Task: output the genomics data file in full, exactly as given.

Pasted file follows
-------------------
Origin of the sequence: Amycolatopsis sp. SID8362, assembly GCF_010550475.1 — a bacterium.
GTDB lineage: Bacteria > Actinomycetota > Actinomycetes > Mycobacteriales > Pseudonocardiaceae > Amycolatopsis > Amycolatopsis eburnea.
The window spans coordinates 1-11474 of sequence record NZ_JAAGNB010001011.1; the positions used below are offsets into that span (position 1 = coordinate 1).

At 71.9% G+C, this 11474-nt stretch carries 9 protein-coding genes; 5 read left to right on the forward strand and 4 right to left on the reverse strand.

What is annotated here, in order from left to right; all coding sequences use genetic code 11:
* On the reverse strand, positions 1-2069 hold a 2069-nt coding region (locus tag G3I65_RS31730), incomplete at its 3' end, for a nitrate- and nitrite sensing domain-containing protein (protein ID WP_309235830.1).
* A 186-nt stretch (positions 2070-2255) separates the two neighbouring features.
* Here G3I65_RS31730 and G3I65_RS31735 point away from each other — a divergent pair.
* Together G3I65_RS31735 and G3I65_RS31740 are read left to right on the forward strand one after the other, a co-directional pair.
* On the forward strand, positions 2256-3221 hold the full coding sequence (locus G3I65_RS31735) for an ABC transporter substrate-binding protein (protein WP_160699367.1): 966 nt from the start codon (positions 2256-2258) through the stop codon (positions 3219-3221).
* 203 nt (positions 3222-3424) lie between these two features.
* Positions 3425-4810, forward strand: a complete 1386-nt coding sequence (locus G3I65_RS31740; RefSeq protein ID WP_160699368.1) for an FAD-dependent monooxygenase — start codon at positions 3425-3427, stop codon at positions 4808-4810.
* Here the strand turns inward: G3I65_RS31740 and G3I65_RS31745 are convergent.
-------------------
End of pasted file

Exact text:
Origin of the sequence: Amycolatopsis sp. SID8362, assembly GCF_010550475.1 — a bacterium.
GTDB lineage: Bacteria > Actinomycetota > Actinomycetes > Mycobacteriales > Pseudonocardiaceae > Amycolatopsis > Amycolatopsis eburnea.
The window spans coordinates 1-11474 of sequence record NZ_JAAGNB010001011.1; the positions used below are offsets into that span (position 1 = coordinate 1).

At 71.9% G+C, this 11474-nt stretch carries 9 protein-coding genes; 5 read left to right on the forward strand and 4 right to left on the reverse strand.

What is annotated here, in order from left to right; all coding sequences use genetic code 11:
* On the reverse strand, positions 1-2069 hold a 2069-nt coding region (locus tag G3I65_RS31730), incomplete at its 3' end, for a nitrate- and nitrite sensing domain-containing protein (protein ID WP_309235830.1).
* A 186-nt stretch (positions 2070-2255) separates the two neighbouring features.
* Here G3I65_RS31730 and G3I65_RS31735 point away from each other — a divergent pair.
* Together G3I65_RS31735 and G3I65_RS31740 are read left to right on the forward strand one after the other, a co-directional pair.
* On the forward strand, positions 2256-3221 hold the full coding sequence (locus G3I65_RS31735) for an ABC transporter substrate-binding protein (protein WP_160699367.1): 966 nt from the start codon (positions 2256-2258) through the stop codon (positions 3219-3221).
* 203 nt (positions 3222-3424) lie between these two features.
* Positions 3425-4810, forward strand: a complete 1386-nt coding sequence (locus G3I65_RS31740; RefSeq protein ID WP_160699368.1) for an FAD-dependent monooxygenase — start codon at positions 3425-3427, stop codon at positions 4808-4810.
* Here the strand turns inward: G3I65_RS31740 and G3I65_RS31745 are convergent.